Wednesday, May 6, 2009
Scanning For The Big Print
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Q When using a film/slide scanner, what resolution (dpi) should I use to produce good-quality prints in the 8x10 to 11x14 range?
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What scan resolution settings should I use to achieve optimal results for a 16x20 print from 35mm to 6x9cm slides or color negatives? I’ll be printing on a large-format inkjet printer.
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A Always scan at your scanner’s highest possible optical resolution. You may want to produce a small print today, but a large one next year. Getting the best possible scan the first time only makes sense. You’ll have a high-quality master file that you easily can resize for any purpose in image-processing software, such as Adobe Photoshop or Elements. You’ll choose the output dpi/ppi when you prepare the image for printing. Different manufacturers suggest different dpi/ppi outputs for their particular printers. For example, most Canon printers use 200 dpi, and Epson often suggests 360.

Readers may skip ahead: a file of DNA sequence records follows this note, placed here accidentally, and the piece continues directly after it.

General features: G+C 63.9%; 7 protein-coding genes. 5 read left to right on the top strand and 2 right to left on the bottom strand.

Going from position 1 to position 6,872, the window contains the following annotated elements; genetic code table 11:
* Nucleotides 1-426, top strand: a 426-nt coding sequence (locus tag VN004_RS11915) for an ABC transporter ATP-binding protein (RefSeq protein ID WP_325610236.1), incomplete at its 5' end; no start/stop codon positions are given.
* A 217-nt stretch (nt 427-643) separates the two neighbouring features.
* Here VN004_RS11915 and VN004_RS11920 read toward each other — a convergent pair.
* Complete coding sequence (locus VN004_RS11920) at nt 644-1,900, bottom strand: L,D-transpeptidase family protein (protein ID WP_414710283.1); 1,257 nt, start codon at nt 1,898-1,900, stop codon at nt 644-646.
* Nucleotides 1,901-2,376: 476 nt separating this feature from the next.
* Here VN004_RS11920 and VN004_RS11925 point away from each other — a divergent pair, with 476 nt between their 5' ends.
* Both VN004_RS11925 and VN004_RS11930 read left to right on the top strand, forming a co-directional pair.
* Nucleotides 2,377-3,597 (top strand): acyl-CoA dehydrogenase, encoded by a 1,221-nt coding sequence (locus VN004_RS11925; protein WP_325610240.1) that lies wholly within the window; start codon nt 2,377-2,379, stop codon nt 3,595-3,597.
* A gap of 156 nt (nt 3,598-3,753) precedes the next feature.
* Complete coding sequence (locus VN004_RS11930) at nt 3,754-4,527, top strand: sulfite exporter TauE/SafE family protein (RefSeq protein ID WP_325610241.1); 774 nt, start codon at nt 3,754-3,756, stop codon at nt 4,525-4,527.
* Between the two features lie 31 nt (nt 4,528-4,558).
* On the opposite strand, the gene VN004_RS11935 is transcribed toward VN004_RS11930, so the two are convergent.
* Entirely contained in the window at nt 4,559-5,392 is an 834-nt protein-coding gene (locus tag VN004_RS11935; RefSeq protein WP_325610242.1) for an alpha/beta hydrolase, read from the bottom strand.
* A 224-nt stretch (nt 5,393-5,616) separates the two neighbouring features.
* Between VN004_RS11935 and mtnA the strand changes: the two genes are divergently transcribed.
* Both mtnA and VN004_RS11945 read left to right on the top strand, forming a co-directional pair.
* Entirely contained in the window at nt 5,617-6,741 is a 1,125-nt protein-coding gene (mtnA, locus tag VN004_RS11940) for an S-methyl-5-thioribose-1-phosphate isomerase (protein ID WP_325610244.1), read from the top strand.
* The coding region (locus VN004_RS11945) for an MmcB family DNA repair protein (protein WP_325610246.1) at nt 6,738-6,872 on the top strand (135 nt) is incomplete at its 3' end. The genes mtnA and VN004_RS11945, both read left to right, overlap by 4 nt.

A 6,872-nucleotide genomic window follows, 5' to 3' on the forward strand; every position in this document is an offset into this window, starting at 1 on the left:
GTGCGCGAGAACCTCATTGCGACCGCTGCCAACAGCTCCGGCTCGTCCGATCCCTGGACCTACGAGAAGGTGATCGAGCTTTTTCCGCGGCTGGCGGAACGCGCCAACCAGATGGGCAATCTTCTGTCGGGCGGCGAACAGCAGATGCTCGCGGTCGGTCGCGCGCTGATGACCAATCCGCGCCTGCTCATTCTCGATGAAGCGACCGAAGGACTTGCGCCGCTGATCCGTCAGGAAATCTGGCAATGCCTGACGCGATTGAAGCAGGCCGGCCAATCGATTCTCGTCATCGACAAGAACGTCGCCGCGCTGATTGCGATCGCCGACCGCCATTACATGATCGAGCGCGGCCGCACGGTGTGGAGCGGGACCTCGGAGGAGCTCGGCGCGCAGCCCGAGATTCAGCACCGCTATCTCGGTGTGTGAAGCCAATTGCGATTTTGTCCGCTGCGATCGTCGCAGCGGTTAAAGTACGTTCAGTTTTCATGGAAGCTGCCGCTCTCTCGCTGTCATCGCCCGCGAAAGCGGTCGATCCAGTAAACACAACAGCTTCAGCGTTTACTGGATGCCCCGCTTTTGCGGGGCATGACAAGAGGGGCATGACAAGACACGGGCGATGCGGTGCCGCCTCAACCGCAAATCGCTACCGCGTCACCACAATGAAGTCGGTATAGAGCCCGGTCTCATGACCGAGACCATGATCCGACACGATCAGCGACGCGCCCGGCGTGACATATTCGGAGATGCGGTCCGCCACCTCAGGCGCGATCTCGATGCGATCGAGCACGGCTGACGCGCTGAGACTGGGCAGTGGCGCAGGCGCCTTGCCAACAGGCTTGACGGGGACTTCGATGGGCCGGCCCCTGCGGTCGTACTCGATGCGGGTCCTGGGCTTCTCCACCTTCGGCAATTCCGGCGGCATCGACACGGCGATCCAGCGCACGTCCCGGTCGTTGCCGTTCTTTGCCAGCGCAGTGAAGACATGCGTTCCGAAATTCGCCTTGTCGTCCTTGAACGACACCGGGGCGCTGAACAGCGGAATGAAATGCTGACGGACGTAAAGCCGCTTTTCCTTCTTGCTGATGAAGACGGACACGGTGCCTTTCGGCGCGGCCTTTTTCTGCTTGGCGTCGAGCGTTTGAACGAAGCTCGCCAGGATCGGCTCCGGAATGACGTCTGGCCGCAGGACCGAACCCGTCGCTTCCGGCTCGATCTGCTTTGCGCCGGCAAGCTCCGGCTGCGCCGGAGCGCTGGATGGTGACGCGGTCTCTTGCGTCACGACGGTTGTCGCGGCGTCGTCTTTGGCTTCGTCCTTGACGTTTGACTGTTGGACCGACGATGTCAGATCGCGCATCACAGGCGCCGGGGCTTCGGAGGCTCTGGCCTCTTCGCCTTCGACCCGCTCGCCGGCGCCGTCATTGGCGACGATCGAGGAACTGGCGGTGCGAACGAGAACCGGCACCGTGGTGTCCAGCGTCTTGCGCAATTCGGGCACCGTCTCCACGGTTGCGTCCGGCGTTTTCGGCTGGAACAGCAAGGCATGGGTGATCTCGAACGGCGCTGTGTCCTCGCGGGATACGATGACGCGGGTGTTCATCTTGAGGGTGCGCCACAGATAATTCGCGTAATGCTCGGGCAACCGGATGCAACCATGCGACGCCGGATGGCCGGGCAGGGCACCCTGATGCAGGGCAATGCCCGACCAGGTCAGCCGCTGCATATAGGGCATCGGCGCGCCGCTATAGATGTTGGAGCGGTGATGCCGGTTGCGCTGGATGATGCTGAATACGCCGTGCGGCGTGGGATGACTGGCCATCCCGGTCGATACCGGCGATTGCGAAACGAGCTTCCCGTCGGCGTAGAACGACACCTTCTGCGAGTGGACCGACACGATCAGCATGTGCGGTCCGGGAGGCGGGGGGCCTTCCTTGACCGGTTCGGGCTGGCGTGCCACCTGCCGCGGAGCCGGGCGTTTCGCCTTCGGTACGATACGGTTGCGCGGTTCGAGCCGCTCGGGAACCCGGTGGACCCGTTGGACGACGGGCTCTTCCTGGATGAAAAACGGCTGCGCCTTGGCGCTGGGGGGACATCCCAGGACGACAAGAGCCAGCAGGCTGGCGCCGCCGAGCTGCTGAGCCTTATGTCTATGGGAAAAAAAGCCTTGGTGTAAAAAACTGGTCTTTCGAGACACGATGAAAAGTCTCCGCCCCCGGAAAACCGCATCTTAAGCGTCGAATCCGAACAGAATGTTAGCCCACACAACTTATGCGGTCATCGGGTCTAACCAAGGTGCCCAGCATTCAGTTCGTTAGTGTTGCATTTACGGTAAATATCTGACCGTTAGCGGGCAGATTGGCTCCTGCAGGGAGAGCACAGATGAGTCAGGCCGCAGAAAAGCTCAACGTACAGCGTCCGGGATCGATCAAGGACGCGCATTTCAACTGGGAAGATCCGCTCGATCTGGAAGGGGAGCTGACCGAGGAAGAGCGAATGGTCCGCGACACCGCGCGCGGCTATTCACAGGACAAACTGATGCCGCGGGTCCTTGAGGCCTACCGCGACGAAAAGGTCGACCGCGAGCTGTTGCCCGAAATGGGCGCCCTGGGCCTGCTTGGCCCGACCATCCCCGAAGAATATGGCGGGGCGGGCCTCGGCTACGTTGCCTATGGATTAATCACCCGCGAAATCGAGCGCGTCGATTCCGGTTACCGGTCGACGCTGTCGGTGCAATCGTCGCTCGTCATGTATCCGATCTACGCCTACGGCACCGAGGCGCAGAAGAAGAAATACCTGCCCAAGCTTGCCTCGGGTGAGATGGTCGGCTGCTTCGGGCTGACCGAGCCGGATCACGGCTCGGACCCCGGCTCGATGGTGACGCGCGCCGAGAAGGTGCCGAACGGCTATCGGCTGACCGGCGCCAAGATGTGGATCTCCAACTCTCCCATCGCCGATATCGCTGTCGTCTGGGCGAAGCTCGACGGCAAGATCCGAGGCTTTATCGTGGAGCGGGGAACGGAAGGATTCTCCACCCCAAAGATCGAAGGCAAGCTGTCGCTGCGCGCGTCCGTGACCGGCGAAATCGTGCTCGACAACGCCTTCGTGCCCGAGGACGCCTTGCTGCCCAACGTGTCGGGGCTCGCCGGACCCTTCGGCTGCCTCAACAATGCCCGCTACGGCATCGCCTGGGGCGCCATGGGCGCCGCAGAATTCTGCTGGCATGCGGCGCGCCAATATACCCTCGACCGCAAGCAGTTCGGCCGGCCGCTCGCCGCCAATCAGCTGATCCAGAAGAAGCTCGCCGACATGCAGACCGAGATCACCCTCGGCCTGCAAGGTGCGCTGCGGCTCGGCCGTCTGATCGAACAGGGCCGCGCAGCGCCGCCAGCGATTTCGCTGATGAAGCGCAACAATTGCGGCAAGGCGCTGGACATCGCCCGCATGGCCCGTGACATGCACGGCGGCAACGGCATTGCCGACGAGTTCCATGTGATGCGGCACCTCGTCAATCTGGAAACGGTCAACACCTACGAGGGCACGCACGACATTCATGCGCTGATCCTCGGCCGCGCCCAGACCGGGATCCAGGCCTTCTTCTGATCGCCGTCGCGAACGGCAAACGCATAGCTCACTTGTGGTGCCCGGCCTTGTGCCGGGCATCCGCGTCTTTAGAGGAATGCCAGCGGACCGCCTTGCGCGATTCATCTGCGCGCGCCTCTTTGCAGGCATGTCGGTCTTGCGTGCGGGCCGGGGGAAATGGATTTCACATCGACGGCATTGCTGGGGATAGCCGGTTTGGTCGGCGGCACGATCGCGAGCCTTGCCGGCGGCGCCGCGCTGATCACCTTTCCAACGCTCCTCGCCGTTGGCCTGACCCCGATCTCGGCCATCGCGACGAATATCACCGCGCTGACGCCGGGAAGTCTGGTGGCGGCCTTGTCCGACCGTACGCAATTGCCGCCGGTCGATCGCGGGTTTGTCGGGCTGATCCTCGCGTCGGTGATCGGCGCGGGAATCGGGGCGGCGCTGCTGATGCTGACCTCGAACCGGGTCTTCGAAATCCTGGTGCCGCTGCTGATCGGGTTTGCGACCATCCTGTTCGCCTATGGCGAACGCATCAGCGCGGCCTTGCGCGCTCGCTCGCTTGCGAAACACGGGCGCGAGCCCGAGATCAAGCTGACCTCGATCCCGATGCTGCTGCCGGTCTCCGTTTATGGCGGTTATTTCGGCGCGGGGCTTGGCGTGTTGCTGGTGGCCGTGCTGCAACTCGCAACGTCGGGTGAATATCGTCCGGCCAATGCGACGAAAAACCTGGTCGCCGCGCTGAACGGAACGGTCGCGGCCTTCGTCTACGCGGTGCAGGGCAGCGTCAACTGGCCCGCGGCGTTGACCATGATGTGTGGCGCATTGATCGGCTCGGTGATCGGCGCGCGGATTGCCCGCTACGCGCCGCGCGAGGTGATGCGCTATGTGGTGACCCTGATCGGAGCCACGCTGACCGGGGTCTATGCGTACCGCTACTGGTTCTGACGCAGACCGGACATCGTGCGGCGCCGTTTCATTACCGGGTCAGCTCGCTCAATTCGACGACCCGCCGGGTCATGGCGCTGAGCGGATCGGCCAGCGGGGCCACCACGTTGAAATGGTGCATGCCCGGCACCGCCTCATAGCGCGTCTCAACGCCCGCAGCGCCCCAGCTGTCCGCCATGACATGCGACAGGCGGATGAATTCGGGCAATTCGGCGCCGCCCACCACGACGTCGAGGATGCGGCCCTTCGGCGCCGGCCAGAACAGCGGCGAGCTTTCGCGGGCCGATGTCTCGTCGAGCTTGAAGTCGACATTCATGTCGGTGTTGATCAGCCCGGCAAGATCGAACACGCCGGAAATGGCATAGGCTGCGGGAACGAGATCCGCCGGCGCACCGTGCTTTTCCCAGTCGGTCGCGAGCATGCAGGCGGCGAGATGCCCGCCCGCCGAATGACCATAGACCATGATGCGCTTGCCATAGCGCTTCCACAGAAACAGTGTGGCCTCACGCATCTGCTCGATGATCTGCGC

Be aware that at maximum scanner resolution, larger formats will generate very large digital files, and very large prints. Despite the aggravation of large-file storage, my advice is to never limit your options.
If your slide or negative is in need of obvious improvement, you can accomplish some of the initial steps at the scanning stage. The scanner’s software will have some correction capabilities built in. These are especially helpful for contrast, color, exposure and minimal sharpening. It’s always best to make these corrections subtly at the scanner and perform fine adjustments in image-processing software. If you find out later you’ve gone too far at the outset, you’ll have to go back and rescan the image.
When sending your slides and negatives to a scanning service, you probably don’t want the service to make corrections for you. But still request the highest-resolution scans possible.
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